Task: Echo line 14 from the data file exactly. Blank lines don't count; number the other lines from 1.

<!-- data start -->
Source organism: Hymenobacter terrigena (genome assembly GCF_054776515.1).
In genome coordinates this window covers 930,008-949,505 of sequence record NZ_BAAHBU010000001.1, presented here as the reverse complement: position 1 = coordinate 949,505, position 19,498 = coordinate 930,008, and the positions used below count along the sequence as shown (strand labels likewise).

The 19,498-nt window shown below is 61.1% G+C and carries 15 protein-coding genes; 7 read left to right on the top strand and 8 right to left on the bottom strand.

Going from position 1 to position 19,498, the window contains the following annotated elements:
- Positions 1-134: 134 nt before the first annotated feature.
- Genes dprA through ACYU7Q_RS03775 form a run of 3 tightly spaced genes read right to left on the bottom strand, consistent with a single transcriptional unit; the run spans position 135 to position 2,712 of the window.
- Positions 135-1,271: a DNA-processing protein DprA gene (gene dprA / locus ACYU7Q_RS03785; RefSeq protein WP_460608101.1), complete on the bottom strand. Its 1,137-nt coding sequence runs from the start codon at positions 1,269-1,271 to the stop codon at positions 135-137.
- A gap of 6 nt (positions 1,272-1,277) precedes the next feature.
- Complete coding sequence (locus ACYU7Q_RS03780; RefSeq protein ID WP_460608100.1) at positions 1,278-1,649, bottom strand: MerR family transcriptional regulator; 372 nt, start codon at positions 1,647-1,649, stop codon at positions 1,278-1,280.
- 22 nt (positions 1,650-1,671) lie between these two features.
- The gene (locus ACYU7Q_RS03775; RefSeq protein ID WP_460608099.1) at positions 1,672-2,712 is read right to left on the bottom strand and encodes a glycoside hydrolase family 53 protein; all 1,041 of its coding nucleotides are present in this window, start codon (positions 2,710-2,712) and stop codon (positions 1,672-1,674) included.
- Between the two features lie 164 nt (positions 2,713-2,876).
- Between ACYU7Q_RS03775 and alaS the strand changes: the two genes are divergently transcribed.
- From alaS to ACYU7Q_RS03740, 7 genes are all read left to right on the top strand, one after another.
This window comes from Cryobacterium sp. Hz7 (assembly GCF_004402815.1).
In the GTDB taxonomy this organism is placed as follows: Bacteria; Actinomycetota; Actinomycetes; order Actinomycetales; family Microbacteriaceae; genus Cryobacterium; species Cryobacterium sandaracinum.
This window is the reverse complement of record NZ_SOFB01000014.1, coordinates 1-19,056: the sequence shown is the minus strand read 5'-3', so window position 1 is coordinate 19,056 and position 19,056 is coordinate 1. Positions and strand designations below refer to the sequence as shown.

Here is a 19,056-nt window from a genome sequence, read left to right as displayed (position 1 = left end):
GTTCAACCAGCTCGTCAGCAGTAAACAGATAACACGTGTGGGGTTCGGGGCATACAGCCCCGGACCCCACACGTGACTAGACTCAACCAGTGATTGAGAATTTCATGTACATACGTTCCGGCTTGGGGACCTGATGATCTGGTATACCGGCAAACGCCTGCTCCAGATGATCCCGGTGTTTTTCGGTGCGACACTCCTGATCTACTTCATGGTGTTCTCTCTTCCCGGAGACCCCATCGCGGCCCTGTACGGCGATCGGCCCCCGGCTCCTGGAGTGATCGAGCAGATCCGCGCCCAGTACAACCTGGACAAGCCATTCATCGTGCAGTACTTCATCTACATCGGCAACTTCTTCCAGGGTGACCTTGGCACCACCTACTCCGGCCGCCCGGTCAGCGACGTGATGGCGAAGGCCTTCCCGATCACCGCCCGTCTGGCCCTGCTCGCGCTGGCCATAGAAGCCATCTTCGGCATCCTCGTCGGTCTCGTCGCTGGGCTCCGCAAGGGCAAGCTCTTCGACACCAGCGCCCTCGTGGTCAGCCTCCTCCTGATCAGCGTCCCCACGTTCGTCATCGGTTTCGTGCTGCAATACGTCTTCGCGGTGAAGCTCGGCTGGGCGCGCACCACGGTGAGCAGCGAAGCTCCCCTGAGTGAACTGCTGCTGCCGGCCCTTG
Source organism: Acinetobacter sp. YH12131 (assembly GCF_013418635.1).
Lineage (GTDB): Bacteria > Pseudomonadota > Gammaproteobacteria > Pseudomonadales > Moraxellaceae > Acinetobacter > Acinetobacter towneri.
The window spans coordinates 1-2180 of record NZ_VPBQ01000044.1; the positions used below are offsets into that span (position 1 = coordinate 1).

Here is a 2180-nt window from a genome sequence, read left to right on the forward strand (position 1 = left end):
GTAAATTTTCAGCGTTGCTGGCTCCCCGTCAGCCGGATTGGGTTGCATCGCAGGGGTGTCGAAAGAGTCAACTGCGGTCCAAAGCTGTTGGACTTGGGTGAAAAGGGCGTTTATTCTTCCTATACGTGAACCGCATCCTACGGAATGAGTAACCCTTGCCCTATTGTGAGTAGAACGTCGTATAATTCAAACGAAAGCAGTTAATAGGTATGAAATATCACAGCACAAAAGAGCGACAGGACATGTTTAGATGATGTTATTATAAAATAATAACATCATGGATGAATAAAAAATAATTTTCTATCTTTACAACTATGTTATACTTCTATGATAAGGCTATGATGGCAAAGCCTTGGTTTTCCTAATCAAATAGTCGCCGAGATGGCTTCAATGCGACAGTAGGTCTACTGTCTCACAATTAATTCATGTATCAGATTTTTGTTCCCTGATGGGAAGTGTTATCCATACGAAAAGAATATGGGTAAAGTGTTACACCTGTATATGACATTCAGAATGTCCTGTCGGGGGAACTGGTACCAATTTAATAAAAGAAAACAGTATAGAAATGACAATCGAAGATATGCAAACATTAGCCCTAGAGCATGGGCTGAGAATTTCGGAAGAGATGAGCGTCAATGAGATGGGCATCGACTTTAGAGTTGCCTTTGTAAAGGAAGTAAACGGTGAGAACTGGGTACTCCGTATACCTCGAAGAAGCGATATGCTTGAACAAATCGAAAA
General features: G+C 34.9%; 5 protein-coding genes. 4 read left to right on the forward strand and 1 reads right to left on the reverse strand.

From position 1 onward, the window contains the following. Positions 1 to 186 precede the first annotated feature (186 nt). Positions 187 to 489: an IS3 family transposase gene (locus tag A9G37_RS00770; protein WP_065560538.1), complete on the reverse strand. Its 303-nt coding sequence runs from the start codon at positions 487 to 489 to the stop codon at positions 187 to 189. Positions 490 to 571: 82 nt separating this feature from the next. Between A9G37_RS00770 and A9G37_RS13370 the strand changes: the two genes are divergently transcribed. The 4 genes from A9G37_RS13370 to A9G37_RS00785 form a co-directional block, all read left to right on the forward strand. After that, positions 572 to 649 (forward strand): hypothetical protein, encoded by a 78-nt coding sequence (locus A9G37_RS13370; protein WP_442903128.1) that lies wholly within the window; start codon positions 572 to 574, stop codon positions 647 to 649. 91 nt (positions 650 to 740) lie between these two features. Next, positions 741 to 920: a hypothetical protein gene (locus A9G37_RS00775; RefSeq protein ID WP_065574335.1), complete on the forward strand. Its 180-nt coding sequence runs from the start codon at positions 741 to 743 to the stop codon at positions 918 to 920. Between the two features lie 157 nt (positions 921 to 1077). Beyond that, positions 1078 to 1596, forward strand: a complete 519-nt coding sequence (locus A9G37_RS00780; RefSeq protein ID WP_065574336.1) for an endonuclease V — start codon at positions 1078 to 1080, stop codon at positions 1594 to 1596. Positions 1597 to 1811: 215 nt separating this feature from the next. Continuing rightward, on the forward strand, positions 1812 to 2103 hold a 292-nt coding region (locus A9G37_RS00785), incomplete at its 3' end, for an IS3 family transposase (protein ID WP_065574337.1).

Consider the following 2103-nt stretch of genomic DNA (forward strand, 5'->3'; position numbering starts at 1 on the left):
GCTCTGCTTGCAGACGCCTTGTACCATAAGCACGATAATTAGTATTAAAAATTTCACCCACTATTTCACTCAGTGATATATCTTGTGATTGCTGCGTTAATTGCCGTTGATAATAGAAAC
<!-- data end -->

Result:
- From alaS to ACYU7Q_RS03740, 7 genes are all read left to right on the top strand, one after another.